Department Chair

Dr. Daniel L. Potts

Date of Award


Access Control

Open Access

Degree Name

Biology, M.A.


Biology Department


Dr. Alicia Pérez-Fuentetaja

Department Home page

First Reader

Dr. Alicia Pérez-Fuentetaja

Second Reader

Dr. Randal J. Snyder

Third Reader

Dr. I. Martha Skerrett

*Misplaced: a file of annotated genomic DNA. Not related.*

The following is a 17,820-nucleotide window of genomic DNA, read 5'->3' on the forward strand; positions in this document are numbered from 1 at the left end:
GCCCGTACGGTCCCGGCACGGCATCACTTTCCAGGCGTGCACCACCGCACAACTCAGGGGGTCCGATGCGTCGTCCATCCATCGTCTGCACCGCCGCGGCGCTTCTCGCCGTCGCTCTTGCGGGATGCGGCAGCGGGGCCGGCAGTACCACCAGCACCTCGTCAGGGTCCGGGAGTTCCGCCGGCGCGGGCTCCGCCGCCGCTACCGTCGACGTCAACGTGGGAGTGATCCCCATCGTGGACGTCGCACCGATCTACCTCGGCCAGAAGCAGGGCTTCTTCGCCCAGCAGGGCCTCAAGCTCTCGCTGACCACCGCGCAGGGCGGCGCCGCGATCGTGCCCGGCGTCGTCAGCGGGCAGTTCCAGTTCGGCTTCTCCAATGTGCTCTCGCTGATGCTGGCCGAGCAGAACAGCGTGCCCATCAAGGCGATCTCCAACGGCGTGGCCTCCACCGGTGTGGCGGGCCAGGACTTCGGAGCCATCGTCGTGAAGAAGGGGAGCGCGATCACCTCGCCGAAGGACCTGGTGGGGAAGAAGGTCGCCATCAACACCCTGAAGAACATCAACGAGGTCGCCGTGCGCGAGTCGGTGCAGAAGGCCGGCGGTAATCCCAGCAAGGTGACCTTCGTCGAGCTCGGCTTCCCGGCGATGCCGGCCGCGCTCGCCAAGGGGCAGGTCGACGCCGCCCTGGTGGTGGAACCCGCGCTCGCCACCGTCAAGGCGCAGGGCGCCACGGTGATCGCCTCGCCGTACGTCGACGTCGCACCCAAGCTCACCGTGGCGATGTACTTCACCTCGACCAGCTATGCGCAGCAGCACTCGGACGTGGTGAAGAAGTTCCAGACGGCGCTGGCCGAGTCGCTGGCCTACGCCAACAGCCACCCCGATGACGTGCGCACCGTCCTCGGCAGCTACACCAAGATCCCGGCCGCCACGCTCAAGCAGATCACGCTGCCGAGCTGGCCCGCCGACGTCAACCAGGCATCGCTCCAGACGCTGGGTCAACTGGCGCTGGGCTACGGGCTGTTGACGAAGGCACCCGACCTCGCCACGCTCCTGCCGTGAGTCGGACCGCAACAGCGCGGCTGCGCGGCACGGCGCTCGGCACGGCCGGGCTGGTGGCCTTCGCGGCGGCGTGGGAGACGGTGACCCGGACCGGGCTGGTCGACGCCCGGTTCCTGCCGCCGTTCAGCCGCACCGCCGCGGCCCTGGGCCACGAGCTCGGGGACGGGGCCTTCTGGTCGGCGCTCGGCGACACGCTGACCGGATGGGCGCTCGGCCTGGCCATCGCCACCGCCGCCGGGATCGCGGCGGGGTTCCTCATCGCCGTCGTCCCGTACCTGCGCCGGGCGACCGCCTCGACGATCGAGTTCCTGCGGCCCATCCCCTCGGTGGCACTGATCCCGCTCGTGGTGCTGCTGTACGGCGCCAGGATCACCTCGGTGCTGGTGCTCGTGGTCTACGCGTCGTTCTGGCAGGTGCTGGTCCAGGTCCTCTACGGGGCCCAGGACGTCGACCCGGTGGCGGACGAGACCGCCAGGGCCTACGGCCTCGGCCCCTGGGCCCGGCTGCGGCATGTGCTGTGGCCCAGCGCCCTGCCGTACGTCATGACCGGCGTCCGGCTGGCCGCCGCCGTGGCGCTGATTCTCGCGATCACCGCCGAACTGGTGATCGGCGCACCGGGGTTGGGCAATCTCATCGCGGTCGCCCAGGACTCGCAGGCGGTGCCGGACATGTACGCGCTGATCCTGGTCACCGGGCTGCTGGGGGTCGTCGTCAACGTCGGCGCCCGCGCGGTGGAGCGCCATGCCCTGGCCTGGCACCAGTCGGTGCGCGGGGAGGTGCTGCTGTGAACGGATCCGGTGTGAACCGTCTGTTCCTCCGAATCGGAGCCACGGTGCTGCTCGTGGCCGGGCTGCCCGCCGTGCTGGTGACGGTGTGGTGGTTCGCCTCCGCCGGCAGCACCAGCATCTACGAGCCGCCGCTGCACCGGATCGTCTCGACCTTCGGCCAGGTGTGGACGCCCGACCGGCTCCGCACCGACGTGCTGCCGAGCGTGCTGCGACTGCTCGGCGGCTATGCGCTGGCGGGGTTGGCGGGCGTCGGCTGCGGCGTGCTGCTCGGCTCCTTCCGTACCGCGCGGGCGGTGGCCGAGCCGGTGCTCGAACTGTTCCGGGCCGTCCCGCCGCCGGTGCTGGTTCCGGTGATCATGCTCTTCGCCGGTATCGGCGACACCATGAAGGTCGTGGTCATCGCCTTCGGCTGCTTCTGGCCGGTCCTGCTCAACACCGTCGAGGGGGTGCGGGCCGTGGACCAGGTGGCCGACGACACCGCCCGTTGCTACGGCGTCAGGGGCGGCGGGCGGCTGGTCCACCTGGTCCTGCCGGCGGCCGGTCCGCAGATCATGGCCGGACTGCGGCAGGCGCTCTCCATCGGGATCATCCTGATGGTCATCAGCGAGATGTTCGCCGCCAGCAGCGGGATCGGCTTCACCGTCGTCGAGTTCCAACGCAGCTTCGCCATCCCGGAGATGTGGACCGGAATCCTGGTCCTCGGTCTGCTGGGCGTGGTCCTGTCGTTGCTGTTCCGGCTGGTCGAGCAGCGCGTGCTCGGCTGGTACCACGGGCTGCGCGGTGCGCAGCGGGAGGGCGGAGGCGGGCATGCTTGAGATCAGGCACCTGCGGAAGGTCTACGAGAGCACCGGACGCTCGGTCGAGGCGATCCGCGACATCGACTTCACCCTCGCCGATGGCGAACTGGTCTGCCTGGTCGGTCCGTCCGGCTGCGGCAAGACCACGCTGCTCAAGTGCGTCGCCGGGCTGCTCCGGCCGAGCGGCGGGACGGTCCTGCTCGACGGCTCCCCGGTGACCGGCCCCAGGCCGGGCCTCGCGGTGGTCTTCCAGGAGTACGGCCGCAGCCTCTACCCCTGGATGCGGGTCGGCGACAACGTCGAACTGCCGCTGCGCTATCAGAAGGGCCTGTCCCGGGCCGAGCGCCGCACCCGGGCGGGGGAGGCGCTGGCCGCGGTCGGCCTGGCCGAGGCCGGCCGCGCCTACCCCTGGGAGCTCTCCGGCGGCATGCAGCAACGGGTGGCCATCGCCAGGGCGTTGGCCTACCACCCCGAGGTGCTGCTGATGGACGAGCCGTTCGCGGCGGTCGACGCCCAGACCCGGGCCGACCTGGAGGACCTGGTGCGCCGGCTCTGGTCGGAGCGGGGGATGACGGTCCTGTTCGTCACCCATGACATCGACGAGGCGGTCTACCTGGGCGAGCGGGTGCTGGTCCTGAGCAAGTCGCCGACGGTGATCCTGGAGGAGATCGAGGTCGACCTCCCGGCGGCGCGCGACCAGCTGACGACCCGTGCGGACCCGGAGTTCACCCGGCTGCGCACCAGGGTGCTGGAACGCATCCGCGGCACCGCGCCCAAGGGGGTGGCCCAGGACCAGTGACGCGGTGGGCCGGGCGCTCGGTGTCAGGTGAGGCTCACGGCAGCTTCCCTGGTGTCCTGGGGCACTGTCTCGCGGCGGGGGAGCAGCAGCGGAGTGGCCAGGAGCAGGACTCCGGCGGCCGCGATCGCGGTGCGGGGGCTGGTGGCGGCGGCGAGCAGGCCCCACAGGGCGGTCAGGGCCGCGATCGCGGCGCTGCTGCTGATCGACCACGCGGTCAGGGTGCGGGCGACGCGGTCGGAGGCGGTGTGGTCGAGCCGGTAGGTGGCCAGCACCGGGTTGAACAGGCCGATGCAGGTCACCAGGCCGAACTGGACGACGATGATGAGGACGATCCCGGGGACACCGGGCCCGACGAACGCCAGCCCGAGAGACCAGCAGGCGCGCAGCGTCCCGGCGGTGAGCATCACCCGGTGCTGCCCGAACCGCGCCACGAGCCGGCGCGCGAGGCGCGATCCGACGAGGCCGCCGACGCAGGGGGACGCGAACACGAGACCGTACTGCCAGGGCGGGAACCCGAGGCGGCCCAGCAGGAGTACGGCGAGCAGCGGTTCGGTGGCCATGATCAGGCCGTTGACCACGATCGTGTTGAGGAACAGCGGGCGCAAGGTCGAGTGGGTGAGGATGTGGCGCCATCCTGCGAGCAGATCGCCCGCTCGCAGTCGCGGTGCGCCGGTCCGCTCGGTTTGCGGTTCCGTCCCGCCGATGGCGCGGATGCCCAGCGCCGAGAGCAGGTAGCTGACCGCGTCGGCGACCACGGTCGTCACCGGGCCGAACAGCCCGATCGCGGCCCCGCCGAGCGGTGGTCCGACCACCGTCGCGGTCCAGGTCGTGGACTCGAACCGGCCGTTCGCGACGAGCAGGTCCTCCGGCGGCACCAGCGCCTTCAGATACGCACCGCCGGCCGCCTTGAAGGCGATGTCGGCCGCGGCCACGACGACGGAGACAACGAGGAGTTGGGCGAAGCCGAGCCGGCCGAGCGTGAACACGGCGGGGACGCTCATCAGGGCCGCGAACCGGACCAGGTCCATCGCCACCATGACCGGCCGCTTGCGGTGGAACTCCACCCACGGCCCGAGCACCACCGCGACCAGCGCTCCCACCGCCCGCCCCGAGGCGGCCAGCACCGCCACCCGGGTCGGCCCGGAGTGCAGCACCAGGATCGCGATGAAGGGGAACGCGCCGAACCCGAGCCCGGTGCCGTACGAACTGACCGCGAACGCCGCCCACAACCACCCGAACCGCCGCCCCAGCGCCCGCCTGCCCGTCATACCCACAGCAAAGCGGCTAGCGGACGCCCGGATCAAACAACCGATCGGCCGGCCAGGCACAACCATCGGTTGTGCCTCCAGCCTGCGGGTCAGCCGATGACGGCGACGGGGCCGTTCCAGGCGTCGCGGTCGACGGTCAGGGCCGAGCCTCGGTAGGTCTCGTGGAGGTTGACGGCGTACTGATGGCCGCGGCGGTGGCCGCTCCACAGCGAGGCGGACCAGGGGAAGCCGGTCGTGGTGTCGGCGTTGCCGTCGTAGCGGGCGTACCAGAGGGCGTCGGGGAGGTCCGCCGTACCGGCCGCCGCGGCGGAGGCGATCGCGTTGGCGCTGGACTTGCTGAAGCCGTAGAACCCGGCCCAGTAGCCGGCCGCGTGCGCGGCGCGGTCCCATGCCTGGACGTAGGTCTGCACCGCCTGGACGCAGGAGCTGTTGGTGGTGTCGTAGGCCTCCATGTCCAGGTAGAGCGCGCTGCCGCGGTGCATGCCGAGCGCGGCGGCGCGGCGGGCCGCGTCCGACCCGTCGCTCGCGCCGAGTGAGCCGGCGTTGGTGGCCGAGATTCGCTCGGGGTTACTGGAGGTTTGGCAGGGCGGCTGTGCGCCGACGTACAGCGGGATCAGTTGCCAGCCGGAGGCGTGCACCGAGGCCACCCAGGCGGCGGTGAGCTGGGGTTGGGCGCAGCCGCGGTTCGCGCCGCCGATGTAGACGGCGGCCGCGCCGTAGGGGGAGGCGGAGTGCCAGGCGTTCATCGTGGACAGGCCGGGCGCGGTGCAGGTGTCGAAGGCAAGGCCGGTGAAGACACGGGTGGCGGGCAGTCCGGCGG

Wastewater Treatment Plants (WWTP) are the main vector for pharmaceutical and personal care products (PPCPs) to enter waterways. Many PPCPs are lipophilic, allowing them to bioaccumulate and biomagnify within aquatic organisms. PPCPs have been known to alter fish behavior and physiological processes, such as nesting defense and sex ratios, and produce an increase in deformities. Advanced oxidation processes (AOPs) are novel ways for treating WWTPs effluents that use hydroxyl radicals to indiscriminately breakdown PPCPs. In this study, fathead minnows (Pimephales promelas) were used to examine the biological effects of AOP-treated municipal effluent as they developed from eggs to juveniles, in a 30-day life history test. During early life stages, there was a trend for heart rate to be lower in the Hydrogen peroxide/Ultraviolet light and WWTP Secondary effluent. Hatching success was not impacted. However, egg hatching occurred earlier in the Hydrogen peroxide/Ultraviolet light (H2O2), Peracetic Acid/Ultraviolet light (PAA), and Niagara River treatments compared to the Control, while eggs in the secondary effluent had a delayed hatching time. Larvae 12 and 13 days old were tested for predator avoidance using their C-start response, which was not different among treatments. At day 30, there was a significant difference in weight and length for fathead minnows raised in the H2O2 and PAA treatments which resulted in stunted growth at the juvenile stage. These results indicate that AOP-treated effluent can have an impact in the growth and development of larval fish near outflow areas and potentially affect their fitness in their adult life.